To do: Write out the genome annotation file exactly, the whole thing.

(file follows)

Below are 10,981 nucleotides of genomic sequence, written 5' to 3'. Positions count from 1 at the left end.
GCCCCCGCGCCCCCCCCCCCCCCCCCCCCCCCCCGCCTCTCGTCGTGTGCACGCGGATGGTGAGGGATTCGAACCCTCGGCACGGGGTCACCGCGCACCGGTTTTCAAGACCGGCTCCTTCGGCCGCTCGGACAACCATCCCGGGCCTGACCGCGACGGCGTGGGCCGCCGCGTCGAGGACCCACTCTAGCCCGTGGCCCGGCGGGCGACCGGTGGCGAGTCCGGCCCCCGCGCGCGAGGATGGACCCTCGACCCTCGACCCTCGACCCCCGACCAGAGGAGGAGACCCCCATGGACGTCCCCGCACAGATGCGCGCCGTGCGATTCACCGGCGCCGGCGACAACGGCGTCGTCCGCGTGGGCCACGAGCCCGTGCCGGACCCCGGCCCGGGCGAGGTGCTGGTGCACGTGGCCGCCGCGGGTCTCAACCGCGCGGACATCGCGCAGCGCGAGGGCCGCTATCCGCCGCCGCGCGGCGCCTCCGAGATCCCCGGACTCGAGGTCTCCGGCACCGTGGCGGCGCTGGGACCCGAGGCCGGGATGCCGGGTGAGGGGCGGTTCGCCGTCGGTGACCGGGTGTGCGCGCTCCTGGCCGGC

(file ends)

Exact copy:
Below are 10,981 nucleotides of genomic sequence, written 5' to 3'. Positions count from 1 at the left end.
GCCCCCGCGCCCCCCCCCCCCCCCCCCCCCCCCCGCCTCTCGTCGTGTGCACGCGGATGGTGAGGGATTCGAACCCTCGGCACGGGGTCACCGCGCACCGGTTTTCAAGACCGGCTCCTTCGGCCGCTCGGACAACCATCCCGGGCCTGACCGCGACGGCGTGGGCCGCCGCGTCGAGGACCCACTCTAGCCCGTGGCCCGGCGGGCGACCGGTGGCGAGTCCGGCCCCCGCGCGCGAGGATGGACCCTCGACCCTCGACCCTCGACCCCCGACCAGAGGAGGAGACCCCCATGGACGTCCCCGCACAGATGCGCGCCGTGCGATTCACCGGCGCCGGCGACAACGGCGTCGTCCGCGTGGGCCACGAGCCCGTGCCGGACCCCGGCCCGGGCGAGGTGCTGGTGCACGTGGCCGCCGCGGGTCTCAACCGCGCGGACATCGCGCAGCGCGAGGGCCGCTATCCGCCGCCGCGCGGCGCCTCCGAGATCCCCGGACTCGAGGTCTCCGGCACCGTGGCGGCGCTGGGACCCGAGGCCGGGATGCCGGGTGAGGGGCGGTTCGCCGTCGGTGACCGGGTGTGCGCGCTCCTGGCCGGC